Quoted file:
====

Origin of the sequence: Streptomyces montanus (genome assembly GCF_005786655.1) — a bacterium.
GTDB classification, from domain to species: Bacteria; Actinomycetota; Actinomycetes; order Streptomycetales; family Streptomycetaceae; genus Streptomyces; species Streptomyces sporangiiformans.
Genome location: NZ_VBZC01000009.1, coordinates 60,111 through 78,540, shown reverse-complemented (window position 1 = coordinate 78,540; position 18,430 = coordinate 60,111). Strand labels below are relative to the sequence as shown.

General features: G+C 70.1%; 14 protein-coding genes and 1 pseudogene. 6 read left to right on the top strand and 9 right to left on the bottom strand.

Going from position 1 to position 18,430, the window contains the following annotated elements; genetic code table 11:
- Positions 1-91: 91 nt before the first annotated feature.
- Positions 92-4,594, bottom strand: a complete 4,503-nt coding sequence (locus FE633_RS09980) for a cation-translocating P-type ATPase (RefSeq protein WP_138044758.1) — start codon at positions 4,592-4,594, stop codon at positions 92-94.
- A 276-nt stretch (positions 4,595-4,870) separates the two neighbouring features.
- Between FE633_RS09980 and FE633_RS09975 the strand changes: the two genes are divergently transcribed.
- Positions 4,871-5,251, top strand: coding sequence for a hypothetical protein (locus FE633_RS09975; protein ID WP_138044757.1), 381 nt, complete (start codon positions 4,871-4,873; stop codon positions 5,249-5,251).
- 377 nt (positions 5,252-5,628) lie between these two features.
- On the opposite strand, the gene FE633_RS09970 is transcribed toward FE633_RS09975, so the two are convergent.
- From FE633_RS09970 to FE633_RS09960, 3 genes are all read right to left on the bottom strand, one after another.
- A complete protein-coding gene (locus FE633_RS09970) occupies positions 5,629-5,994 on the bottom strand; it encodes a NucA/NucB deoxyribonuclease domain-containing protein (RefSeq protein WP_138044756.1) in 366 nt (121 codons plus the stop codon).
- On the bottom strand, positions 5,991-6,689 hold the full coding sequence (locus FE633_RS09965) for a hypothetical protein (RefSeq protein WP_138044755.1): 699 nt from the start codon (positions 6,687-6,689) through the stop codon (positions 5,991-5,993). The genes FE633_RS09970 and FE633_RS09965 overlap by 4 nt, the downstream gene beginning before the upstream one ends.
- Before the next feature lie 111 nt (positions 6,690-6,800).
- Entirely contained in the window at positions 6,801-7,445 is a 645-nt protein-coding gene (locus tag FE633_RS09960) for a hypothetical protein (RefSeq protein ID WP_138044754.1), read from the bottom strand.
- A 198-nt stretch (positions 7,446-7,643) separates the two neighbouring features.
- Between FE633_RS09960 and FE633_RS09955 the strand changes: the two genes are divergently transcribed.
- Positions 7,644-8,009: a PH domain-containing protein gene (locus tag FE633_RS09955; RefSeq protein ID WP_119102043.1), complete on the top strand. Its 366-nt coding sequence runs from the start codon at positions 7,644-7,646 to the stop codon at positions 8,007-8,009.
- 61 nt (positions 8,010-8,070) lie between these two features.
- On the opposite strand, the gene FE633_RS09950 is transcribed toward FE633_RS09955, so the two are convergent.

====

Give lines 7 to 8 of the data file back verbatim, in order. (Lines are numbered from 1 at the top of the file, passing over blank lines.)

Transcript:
- Positions 92-4,594, bottom strand: a complete 4,503-nt coding sequence (locus FE633_RS09980) for a cation-translocating P-type ATPase (RefSeq protein WP_138044758.1) — start codon at positions 4,592-4,594, stop codon at positions 92-94.
- A 276-nt stretch (positions 4,595-4,870) separates the two neighbouring features.